SUGAR INDUSTRY LEADER IN RURAL DEVELOPMENT
Cedric Mboyisa
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Retired sugarcane farmer Jimmy Lonsdale, who has made a name for himself as a rural development pundit, was invited to speak at the United Nations Economic Commission for Africa Conference Centre on 27 February – 1 March 2019 in Addis Ababa (Ethiopia) on the subject of “Eradicating Rural Poverty to Implement the 2030 Agenda for Sustainable Development”.


In the introduction of his eight-page paper titled “Gaps and Challenges To Mobilising The Private Sector To Fight Rural Poverty” he states, “Rural development generally involves getting people whose families have lived in a deprivation trap for generations and who consequently have adverse mental dispositions to obtain finance for fencing and provision of drinking water for stock, plant the correct populations at the right time and spray chemicals at the right time, year after year”.


The South African Sugar Journal (SASJ) had a frank and wide-ranging interview with Lonsdale. He hails the sugar industry for always having been at the forefront of rural development. He embarked on a rural development drive in 2000 by starting a community bank through Finasol at Mfekayi. He has written numerous papers at Congress of SA Society for Agricultural Extension, SASI Agronomists Association and SASTA, many of them focusing on the subject of rural development.


SASJ: What is your diagnosis of the current state of rural development in South Africa (SA)?


JL: The people who should be driving rural development, the State, the private sector and commercial farmers are busy pointing fingers at one another instead of combining their skills and finances to get the job done. A top level workshop should be arranged to break down barriers and induce a paradigm shift in all these sectors. They need to understand that successful rural development will impact on everybody and will have a huge knock on effect on the economy.


SASJ: What do you think is the best strategy or solution when it comes to rural development in SA?


JL: What I call equity share has tremendous potential in rural development. It involves partners putting equity into an enterprise and sharing the profits in proportion to the equity. Equity can be held in land, an enterprise or crop but in an agricultural enterprise the land owner includes the value of the land. It is very important to retain trust in these circumstances and a trusted bookkeeper who gives regular feedback to all parties should be employed. The equity share can provide a way for emerging farmers to own enterprises as they can use profits to buy more equity and even end up owning it but getting increased proportion of profits every year. By the same token the commercial farmer gets out with his original investment, or with capital gains, plus his share of the profits over the years.

There are huge areas of land purchased by the State in the land reform programme which are not being farmed to potential and the quickest way to increase production is to get unused farms to produce. Some of the reasons are that there is conflict among the beneficiaries in which case conflict resolution is one solution. Another solution is to split the land between adversaries which has good prospects as some people will fail and can sell to the successful people allowing them to grow.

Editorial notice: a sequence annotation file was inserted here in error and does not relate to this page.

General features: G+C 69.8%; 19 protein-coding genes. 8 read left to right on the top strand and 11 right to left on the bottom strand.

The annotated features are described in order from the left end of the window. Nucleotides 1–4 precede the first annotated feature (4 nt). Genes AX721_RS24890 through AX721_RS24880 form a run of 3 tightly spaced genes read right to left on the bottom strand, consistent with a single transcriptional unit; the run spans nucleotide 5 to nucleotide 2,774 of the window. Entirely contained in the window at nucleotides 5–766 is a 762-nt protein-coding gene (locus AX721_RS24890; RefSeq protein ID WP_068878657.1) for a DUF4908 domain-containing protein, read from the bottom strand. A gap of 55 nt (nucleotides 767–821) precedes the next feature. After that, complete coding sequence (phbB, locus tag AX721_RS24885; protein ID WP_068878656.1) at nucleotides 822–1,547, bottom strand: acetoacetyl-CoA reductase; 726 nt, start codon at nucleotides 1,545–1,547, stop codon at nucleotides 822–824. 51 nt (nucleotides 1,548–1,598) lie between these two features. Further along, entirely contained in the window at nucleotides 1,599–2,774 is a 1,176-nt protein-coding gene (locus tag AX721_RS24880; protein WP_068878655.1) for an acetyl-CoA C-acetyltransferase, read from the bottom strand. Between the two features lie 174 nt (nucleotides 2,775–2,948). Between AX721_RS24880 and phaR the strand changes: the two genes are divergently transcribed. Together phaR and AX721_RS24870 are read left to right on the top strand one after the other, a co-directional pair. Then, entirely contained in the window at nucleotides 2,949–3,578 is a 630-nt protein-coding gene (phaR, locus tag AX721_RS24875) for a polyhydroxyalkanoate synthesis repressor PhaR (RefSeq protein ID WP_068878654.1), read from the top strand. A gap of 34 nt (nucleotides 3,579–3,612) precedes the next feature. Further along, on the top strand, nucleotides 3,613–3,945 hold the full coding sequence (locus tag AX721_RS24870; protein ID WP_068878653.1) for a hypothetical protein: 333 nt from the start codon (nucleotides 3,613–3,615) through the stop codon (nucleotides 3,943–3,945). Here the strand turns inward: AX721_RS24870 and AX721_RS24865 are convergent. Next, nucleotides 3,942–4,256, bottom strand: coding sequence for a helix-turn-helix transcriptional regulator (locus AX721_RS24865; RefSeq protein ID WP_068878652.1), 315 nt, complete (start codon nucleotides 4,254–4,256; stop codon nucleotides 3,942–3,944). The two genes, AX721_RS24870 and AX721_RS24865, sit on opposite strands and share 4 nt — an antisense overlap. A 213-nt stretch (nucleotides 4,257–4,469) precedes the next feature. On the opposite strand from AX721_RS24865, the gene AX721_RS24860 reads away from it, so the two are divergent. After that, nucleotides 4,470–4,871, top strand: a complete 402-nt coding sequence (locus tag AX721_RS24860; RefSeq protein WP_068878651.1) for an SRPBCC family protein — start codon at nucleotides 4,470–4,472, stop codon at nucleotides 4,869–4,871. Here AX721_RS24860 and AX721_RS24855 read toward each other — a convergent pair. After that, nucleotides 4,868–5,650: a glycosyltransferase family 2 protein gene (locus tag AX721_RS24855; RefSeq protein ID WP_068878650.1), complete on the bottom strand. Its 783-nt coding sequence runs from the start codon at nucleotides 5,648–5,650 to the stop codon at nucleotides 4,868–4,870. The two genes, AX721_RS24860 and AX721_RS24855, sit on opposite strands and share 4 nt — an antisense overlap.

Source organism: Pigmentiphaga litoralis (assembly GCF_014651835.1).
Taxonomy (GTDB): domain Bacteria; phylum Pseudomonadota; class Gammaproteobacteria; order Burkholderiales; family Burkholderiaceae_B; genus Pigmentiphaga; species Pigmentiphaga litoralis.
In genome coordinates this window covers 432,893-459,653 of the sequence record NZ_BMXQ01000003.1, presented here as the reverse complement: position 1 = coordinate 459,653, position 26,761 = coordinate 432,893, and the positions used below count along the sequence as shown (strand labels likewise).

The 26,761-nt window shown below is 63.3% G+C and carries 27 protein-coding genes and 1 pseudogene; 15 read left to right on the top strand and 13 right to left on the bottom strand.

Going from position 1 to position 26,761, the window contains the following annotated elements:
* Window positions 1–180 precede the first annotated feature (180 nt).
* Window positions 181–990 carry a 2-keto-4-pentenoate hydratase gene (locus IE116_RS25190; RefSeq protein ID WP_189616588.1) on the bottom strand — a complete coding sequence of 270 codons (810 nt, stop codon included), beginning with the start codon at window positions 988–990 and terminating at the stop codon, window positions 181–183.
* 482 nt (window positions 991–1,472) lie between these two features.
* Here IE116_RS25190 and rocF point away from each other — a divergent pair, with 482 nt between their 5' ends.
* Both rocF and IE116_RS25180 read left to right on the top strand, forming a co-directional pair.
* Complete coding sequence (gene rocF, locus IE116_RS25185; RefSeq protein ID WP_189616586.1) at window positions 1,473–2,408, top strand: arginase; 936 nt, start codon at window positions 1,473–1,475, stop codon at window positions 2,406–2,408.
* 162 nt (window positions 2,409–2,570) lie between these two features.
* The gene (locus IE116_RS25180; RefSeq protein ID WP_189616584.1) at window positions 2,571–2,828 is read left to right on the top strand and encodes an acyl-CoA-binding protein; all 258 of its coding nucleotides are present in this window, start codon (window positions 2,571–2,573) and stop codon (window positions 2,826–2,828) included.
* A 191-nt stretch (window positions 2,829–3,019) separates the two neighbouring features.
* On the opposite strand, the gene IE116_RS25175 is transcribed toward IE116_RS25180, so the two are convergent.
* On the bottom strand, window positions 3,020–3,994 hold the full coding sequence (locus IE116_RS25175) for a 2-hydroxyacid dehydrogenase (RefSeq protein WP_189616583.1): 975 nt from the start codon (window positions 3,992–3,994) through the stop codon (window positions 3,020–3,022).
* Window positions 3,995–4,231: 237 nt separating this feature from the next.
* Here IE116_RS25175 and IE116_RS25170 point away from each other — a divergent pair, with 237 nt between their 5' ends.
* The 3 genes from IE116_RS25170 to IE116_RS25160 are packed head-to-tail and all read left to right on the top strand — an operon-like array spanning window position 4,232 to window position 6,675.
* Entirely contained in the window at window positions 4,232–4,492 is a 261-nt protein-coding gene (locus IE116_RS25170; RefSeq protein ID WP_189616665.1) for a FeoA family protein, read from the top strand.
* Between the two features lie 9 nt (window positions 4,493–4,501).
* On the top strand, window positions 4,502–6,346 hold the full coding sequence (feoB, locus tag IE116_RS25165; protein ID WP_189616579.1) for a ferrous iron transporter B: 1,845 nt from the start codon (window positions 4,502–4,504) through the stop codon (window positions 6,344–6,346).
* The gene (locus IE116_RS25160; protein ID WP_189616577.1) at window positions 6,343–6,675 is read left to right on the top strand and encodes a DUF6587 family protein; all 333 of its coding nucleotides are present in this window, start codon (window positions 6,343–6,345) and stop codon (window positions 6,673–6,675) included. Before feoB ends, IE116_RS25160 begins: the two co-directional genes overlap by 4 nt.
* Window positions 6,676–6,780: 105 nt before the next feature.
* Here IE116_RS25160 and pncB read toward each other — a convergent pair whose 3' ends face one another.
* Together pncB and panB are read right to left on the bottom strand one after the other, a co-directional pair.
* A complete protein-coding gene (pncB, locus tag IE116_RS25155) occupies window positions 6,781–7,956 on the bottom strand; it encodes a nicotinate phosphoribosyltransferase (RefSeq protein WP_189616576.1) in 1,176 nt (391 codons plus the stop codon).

Another reason for vacant land is that it is leased by the State to emerging farmers who are unable to get loans and who have no proper guidance. This is also true of Ngonyama Trust areas. In all these situations the best strategy is for the land owner, the State, to replace capital items so the land can be developed by an arrangement, like equity share, between lessees or land owners and the private sector.


Another factor which would assist greatly is for commercial farmers associations to have an approachable liaison person dedicated to assisting emerging farmers. Emerging farmers should be briefed that this service is available and they should contact him. He can then decide what assistance is required and contact commercial farmers for contract services or equity share investments.


Commercial farmers’ wives can play a role by establishing enterprises employing locals or by assisting locals to sell their produce.


Because of Ubuntu, the community must always be considered as a unit. Individuals will always have to contribute and successful farmers and businessmen who fail to feed into the system can be brought down to the level of others. More important than this is that ideally communities should start a stokvel to which everybody contributes to save for development of their community, pumps, schools or a clinic.


SASJ: How important is the sugar industry to rural development?


JL: The sugar industry could help engineer the above changes and take a lead by educating commercial farmers in how they can contribute and earn revenue. They could make a huge difference in the attitude of farmers on both sides of the political spectrum.


The sugar industry has been a leader in rural development but appears to have reached an impasse and the industry should recognise the role of the community in individuals’ lives and play a bigger role. If they encouraged communities to set up a stokvel as described above and addressed the mental disposition of people who have lived for generations in the deprivation trap, called ‘learned helplessness’, they could generate some momentum. A sign on the roadsides recently reads… “the government is full of promises; we are not waiting, we are carrying on”. This is a huge milestone for the rural development of that community and these are the entrepreneurs who should get all the support that can be provided.